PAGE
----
arc> (help get)
[fn] (get i)
Returns a function to pass 'i' to its input.
Useful in higher-order functions, or to index into lists, strings, tables, etc.
arc> (get.2 '(1 2 3 4))
arc> (get!b (obj a 10 b 20))
arc> (get.9 sqrt)
arc> (map get.2
'((a b c)
(1 2 3)
(p q r)))
(c 3 r)
arc> (help set)
[mac] (set . args)
Sets each place in 'args' to t.
These are the functions you end up calling because your dispatch can't see the earlier get and set bindings.
The macro definition of with creates a function with all the names as inputs and the body of the with as the body of the function. The newly created function is called with the definitions of each name, which are effectively in independent namespaces.
The withs definition, however; recursively calls itself so that each succeeding name sees the definitions of previous names.
I believe the difference is historically due to higher speed of with. In modern programming it probably makes sense to use withs everywhere and only change to with in places where optimization is necessary.
I actually tend to the opposite: use with everywhere unless I need withs. The reason isn't performance. It tends to make code more elegant to not rely on the order in which things are defined. And when I'm reading code, with gives me the warm fuzzies that the code is going to be cleaner. When I see withs I slow down to look at the dependencies between the bindings.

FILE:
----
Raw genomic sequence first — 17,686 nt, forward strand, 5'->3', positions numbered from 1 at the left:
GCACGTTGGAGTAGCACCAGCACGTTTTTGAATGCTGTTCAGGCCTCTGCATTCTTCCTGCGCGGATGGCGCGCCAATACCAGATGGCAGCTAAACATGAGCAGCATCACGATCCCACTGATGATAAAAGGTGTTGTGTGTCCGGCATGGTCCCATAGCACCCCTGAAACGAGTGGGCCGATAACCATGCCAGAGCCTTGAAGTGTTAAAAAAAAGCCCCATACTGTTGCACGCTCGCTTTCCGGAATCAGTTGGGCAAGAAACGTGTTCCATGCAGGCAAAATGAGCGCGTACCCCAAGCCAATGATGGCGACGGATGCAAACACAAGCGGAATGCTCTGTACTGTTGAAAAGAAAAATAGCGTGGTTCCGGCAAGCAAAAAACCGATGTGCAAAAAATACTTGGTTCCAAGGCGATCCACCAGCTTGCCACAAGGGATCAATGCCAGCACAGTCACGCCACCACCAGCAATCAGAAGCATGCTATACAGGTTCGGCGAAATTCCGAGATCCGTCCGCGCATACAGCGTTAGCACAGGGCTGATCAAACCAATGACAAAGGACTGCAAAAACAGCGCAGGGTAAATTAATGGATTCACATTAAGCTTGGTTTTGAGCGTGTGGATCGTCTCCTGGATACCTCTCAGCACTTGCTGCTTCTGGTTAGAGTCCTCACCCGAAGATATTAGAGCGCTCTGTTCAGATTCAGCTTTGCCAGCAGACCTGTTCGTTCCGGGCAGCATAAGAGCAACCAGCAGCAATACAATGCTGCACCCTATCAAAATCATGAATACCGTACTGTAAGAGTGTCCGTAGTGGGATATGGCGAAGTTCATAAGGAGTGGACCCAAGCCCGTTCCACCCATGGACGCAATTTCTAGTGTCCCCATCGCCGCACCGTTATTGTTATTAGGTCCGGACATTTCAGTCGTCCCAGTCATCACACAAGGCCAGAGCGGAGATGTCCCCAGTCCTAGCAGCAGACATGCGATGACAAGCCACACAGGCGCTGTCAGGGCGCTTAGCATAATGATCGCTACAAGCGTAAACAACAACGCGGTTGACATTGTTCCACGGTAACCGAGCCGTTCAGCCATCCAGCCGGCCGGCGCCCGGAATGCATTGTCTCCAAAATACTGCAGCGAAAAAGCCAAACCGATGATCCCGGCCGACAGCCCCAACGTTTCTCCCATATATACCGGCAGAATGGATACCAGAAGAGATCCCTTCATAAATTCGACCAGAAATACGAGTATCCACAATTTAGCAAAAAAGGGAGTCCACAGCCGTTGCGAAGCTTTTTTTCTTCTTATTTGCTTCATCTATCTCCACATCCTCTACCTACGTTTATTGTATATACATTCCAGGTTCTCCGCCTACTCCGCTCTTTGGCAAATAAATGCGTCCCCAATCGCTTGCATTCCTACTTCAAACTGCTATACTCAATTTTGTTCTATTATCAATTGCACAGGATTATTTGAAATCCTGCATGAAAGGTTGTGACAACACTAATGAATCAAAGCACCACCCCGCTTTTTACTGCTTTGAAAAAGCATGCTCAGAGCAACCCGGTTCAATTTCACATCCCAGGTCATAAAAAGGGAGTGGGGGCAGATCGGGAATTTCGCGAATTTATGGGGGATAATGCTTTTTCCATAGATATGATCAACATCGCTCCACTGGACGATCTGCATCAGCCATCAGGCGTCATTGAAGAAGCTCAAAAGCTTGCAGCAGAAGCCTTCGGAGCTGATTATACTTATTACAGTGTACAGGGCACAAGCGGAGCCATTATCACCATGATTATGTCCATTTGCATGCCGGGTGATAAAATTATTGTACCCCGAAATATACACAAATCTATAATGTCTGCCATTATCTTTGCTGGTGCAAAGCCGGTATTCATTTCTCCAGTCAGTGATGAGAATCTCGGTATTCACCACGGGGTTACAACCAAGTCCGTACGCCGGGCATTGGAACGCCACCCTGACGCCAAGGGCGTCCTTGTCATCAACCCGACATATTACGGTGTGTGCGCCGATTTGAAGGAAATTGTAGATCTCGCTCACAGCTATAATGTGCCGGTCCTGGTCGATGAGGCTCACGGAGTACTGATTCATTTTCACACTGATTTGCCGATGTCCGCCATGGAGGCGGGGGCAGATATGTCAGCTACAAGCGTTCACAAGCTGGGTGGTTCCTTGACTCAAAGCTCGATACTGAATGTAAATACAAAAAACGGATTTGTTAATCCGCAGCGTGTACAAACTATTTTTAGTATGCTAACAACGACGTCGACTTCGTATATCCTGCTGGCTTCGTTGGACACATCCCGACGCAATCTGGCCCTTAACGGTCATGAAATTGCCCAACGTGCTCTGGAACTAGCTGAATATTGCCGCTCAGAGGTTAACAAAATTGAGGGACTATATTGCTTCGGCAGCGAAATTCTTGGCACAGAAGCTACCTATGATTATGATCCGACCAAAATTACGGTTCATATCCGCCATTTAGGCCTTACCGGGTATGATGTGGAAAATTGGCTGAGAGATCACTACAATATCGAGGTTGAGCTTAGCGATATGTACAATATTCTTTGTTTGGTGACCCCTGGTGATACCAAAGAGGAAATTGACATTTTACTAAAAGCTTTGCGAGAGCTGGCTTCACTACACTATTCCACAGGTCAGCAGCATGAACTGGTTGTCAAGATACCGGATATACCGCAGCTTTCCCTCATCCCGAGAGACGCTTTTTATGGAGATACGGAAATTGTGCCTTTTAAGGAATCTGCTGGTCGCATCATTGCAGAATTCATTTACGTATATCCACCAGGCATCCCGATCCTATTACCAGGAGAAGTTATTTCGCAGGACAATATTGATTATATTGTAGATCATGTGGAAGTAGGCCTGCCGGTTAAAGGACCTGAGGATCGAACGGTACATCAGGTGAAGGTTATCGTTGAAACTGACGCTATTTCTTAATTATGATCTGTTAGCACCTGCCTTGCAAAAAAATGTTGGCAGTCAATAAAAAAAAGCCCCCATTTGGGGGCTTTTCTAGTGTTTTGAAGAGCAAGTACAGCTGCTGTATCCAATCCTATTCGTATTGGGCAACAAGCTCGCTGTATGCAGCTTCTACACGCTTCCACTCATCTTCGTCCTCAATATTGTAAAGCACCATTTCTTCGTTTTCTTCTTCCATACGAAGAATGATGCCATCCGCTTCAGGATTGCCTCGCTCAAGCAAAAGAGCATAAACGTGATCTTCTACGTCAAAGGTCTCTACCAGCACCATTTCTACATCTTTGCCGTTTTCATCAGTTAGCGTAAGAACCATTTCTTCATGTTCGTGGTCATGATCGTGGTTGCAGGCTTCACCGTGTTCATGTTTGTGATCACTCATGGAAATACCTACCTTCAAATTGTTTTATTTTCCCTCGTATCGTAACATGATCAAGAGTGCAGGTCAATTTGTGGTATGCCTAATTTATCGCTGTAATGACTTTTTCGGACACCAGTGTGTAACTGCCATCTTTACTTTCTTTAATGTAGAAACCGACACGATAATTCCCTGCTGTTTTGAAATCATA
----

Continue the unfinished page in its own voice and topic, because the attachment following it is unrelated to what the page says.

Similarly to this, when I'm writing Java, I use `final`^1 everywhere I can. It's nice to be able to know that anywhere later where the variable declared final is in scope, it will have the same value as at the point it's set. I don't need to look through any code to see if it's rebound; I know it hasn't been.
 "final" is kind of like "const", if I understand `const` right. `final int x = 3;` means that it is an error to later have the line of code `x = 4;`.